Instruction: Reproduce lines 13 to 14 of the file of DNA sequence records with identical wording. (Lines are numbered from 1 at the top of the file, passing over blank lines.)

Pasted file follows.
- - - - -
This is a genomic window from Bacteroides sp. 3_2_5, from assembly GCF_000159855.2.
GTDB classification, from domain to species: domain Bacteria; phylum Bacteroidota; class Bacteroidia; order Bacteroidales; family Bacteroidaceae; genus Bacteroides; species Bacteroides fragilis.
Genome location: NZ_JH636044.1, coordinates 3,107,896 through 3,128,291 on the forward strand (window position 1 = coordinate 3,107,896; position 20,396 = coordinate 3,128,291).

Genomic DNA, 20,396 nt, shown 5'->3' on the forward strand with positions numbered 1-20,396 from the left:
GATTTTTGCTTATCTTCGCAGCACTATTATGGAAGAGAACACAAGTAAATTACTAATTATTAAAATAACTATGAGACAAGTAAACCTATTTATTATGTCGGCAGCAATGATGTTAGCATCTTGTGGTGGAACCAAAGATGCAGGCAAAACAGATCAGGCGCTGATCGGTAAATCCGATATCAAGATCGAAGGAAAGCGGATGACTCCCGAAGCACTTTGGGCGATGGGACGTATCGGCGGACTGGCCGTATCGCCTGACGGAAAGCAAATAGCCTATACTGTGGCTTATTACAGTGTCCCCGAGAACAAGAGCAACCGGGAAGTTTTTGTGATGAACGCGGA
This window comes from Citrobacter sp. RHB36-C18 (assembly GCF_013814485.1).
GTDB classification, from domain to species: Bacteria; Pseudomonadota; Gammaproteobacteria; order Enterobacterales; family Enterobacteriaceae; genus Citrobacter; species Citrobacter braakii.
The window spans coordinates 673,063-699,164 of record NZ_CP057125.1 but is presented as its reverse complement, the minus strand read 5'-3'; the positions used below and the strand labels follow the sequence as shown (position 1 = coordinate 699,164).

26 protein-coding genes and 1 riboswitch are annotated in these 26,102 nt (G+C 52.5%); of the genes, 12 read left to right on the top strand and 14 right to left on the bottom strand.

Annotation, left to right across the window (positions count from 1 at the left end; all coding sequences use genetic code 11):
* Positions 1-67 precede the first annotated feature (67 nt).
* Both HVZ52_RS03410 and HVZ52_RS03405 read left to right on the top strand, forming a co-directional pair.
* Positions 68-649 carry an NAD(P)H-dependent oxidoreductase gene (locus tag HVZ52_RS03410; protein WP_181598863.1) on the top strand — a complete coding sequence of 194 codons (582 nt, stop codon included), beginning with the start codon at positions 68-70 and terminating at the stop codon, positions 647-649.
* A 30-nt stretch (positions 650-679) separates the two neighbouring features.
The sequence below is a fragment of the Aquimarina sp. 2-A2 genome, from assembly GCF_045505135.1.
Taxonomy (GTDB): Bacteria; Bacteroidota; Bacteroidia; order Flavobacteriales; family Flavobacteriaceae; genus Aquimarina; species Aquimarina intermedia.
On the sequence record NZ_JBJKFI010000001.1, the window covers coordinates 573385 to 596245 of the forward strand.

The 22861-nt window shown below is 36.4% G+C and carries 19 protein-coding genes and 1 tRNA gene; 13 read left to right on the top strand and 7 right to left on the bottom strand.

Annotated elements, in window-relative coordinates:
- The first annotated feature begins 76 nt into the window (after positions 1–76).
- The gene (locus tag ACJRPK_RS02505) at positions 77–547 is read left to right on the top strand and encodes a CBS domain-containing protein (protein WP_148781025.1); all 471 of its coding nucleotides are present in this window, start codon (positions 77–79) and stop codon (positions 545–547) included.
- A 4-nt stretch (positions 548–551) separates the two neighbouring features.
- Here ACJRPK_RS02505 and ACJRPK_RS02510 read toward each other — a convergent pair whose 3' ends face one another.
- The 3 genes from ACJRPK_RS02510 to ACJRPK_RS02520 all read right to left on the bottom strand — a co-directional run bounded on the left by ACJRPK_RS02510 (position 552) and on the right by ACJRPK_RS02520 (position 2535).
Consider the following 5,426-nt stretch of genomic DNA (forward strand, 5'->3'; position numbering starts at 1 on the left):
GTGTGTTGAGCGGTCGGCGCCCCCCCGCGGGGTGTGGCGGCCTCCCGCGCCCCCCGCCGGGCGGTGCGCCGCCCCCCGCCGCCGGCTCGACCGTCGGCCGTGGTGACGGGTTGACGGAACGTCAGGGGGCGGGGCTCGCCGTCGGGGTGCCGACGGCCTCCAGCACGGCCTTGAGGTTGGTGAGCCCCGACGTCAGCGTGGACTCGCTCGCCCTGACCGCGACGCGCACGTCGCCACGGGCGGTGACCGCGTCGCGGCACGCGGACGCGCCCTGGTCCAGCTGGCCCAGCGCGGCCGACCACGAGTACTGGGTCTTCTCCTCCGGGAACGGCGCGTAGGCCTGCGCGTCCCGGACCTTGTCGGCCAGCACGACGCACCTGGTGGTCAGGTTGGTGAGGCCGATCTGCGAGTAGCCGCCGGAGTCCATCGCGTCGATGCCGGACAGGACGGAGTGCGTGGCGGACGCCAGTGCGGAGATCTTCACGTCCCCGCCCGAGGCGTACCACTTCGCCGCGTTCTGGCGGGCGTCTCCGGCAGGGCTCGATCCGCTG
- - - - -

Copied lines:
* Positions 68-649 carry an NAD(P)H-dependent oxidoreductase gene (locus tag HVZ52_RS03410; protein WP_181598863.1) on the top strand — a complete coding sequence of 194 codons (582 nt, stop codon included), beginning with the start codon at positions 68-70 and terminating at the stop codon, positions 647-649.
* A 30-nt stretch (positions 650-679) separates the two neighbouring features.